I might be imagining this, but I get the strong impression that Kyrou and Khalatbary's home was kind of a popular gathering place for musicians from many disparate backgrounds and that much of their work from this period came out of loosely structured jams that Kyrou later expanded and enhanced.  As a result, there is a pervading sketch-like feel to many of these pieces, which generally unfold as propulsive and vibrant vamps on a single theme rather than compositions with distinct sections or a clear beginning and end.  The delightful flipside to that approach, however, is that the best pieces sound spontaneous and fluid.  Also, their exotic and slow, hazy grooves provide a fertile group for outré experimentation and bold flashes of creativity.  That feature is best exemplified by "Ankaboot," in which roaring engine noises and crunching field recordings fitfully subsume a lazily funky bass and drum machine groove.  Khalatbary's versatile and melodic vocals provide a similarly effective grounding and gravity, alternately imbuing these experiments with playful sensuousness, tender sincerity, or the feeling of a timeless ritual.  In album highlight "Tchi Tchi Vox," for example, Mithra enhances a wonderfully off-kilter and plinking groove with sultry, cooing, and charismatic stream-of-consciousness vocals, yet she sounds like a reverb-swathed traditional Iranian singer in the propulsively throbbing "Jube Man."  Elsewhere, as on "Remembering Ancient Flights," she resembles some kind of ancient priestess, while "Be Modar" feels like a warmly dreamlike lullaby.  In a way, Vox Populi! strike a perfect balance with this album: Kyrou is the restlessly innovative ethno-industrial mad scientist and Mithra is the heart and soul.  Some pieces are certainly weighted more heavily on one side than others, but that essential harmonious coexistence is always present and makes VP's art greater than the sum of its parts.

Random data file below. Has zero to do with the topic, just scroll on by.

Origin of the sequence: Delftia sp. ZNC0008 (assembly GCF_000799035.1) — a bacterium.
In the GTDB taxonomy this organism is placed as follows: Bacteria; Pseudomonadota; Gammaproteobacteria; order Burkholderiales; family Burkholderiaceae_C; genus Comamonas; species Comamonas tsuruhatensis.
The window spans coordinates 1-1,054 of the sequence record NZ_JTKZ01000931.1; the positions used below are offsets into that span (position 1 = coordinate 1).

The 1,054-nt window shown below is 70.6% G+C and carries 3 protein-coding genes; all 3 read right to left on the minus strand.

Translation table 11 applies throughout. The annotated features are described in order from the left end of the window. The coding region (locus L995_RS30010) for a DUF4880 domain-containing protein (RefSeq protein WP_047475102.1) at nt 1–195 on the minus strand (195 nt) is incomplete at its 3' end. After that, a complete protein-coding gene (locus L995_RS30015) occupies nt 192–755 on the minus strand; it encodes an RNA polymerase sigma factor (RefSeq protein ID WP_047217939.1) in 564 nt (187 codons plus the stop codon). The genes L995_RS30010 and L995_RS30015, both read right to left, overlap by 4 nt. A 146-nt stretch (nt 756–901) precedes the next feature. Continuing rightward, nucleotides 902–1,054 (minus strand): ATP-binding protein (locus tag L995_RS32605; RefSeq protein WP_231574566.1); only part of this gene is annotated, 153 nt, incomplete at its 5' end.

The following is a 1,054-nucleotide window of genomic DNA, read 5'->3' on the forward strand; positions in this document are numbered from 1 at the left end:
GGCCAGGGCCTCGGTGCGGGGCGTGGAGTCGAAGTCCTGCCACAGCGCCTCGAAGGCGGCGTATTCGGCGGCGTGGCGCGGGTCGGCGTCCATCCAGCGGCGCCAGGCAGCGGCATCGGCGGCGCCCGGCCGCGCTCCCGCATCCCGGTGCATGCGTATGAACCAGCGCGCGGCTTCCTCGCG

Magiques Créations has a significant shortcoming, it is merely that it is a grab bag of wonderful ideas that I would have loved to hear explored further.  However, consistency and follow-through were not Vox Populi's greatest strengths during this fertile creative period, as they focused instead on tirelessly forging ahead creatively.  Consequently, I am delighted that these experiments were documented at all and that someone has taken the time to shine a light on some of the underheard gems that got never got the attention they deserved.  Vox Populi has always been an intriguing and unusual project, but this particular era is the one closest to my heart: this is the brief window where they started to become rhythmically inventive and hook-savvy, yet still maintained a primitive and ramshackle DIY charm.  Also, while I very much appreciate the spirit and creativity of these obscure recordings, it should also be noted that this is a legitimately and improbably strong batch of varied material (there are saxophone solos!).  An occasional song perhaps errs a bit towards filler, but the bulk of these eleven pieces are consistently catchy, inventive, and unusual.  If an alternate reality existed in which Dead Can Dance and Bryn Jones teamed up to make a soulful bedroom minimal wave-influenced album in the mid '80s, it would probably sound a lot like this (and I am sure I would like it).  I doubt it would be nearly as effortlessly psychedelic, free-wheeling, and loose-limbed as Magiques Créations though.  Vox Populi were not self-consciously pulling other cultures into their art, nor were they particularly drawn towards darkness.  Instead, they were just distilling what came naturally into something far more lysergic, beautiful, and unreal.   When they got it just right, they sounded like no other band on earth.

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Last Updated on Tuesday, 23 January 2018 08:32